“Paul, a servant of Christ Jesus, called to be an apostle, set apart for the gospel of God”
On this week’s Theology Thursday we’ll be looking at the beginning of Romans.
Now, the historical context for this incredible letter was set in circa 56 a.d. Rome. The original recipients for the letter was the church in Rome, and it was most likely sent from Corinth due to Paul’s references to people such as Phoebe (the deliverer of the letter), Gaius, and Erastus who were all associated with Corinth in that day.
Now, enough of the history, let’s get to the verse.
The first word of this letter clearly indicates the writer, “Paul” who, as many believers and scholars alike know, wrote a great portion of the New Testament including Ephesians, Galatians, and many more.
Paul is well known not only for his inspired writings (through the Holy Spirit), but also for his insane devotion to Christ. Having been imprisoned on many occasions, shipwrecked (Acts 27:39-44), beaten by an angry mob (Acts 21:30-31), and eventually martyred during the reign of Nero.
In the next part we see Paul as a “Servant of Christ Jesus, called to be an apostle”.
The Greek word used here, “Doulos”, was the common New Testament word for servant, but Paul, using it in it’s more Hebrew sense, elevates the word to mean a “servant committed to a master he loves and respects”. So Paul identifies Himself as one who is committed to His Lord and Savior, out of love and deep respect.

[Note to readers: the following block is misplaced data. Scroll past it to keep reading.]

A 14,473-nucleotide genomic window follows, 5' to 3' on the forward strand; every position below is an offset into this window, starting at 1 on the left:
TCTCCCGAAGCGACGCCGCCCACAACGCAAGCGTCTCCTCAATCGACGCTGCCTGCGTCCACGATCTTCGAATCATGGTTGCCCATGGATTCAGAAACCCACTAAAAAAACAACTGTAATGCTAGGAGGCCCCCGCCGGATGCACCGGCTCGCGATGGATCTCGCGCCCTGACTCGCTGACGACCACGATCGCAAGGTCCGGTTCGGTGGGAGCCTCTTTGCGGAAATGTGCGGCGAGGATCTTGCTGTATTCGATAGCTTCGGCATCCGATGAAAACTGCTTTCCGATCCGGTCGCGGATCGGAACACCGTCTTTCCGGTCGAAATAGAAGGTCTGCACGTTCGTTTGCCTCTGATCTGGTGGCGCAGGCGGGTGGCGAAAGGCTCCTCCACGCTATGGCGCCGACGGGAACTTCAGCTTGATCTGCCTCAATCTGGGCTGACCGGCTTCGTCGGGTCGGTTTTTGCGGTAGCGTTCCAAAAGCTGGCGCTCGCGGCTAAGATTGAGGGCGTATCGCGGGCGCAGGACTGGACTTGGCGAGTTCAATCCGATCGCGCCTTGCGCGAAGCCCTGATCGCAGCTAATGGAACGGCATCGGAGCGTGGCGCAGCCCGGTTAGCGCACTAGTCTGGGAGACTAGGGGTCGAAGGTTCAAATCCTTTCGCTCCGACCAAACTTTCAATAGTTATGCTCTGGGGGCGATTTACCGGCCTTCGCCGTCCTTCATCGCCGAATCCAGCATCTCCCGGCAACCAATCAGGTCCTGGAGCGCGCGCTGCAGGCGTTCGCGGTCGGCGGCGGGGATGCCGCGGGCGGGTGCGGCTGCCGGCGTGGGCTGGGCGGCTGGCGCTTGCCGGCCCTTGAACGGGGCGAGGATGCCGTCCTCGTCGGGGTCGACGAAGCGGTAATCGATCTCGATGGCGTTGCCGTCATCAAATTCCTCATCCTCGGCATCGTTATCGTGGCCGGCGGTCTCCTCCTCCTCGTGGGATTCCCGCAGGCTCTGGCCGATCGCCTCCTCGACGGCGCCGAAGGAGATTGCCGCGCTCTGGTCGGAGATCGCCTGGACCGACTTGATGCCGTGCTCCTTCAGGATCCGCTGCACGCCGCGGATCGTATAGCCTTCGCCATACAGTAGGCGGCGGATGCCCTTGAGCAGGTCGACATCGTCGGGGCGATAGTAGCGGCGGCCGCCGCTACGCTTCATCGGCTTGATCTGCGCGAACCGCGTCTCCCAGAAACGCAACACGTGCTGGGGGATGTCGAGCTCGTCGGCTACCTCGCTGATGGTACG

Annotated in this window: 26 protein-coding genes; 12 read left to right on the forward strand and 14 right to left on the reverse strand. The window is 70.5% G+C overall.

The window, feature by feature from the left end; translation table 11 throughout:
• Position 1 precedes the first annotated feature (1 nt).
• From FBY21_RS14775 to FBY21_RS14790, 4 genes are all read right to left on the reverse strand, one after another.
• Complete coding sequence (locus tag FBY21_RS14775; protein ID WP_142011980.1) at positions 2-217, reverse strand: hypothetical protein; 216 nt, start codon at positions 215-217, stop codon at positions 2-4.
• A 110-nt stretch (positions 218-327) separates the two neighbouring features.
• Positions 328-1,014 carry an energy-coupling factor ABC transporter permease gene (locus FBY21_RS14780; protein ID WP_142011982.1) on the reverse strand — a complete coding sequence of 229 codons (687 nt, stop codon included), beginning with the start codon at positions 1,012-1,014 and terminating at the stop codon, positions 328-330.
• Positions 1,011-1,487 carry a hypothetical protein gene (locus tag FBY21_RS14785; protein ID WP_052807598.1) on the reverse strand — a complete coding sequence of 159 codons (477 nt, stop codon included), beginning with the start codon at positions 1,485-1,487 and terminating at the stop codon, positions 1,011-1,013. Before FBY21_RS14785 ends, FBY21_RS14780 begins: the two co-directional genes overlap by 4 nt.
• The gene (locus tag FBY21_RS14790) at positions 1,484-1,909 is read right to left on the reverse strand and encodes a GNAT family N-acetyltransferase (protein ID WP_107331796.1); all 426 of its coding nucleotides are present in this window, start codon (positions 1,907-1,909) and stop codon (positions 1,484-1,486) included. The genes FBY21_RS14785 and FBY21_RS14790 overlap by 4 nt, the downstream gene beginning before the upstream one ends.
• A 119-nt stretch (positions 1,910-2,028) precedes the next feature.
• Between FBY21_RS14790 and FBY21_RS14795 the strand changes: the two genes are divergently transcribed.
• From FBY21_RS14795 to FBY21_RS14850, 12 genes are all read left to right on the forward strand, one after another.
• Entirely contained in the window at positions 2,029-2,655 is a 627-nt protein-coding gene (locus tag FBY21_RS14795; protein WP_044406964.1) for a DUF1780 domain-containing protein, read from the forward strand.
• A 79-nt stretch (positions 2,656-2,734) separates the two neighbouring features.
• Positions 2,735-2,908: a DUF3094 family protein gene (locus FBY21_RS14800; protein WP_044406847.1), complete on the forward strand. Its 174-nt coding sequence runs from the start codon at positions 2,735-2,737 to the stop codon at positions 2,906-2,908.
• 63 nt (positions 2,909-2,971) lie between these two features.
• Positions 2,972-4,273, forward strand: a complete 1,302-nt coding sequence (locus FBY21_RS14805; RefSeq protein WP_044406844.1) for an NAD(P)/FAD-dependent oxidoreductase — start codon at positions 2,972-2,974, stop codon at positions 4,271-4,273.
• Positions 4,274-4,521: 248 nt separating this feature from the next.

Now, “apostle” is a widely debated topic, whether they’re still for today, and whether they theoretically can do anything through Christ’s power supernaturally.
But, all controversial thought aside, we’ll look into the context:
“an apostle, set apart for the gospel of God” (v.1)
I believe “set apart” to be the key two words. Because it indicates an exclusivity not easily gained. The definition of it literally being to “select something or someone for a specific purpose”.
In Acts 9:15 we find the answer to whether Paul was an exclusive apostle to be used by Jesus or not:
“But the Lord said to him, “Go, for he [Paul] is a chosen instrument of mine to carry my name before the Gentiles and kings and the children of Israel.”
Other references include Acts 22:14, 26:16, and Gal. 1:1. You can also read the account of Paul (or, Saul at that point) on the road to Damascus in Acts 9.
So clearly Paul was set apart by God to do great things in his name, and to write inspired scripture, and to be arguably the single most greatest missionary of all time.
An interesting thing to note is that all of the New Testament was written by or under the auspices of an apostle. (John 14:26)
So clearly, the office of someone writing inspired scripture was very explicitly and unarguably chosen and verified by God in that day, so no one could go running around claiming they had a “new revelation” that would contradict God’s chosen servants and His word.
So clearly, Jesus had exclusive followers who were “One’s who were sent” as the Greek word for Apostle means. And they did incredible things for Christ: lived lives of bravery, but also lives of torture.
But ultimately, they sought Christ to be glorified so others would see how incredible He is and how much better he is than anything this world could ever offer, a forgiving savior who seeks and saves the lost.
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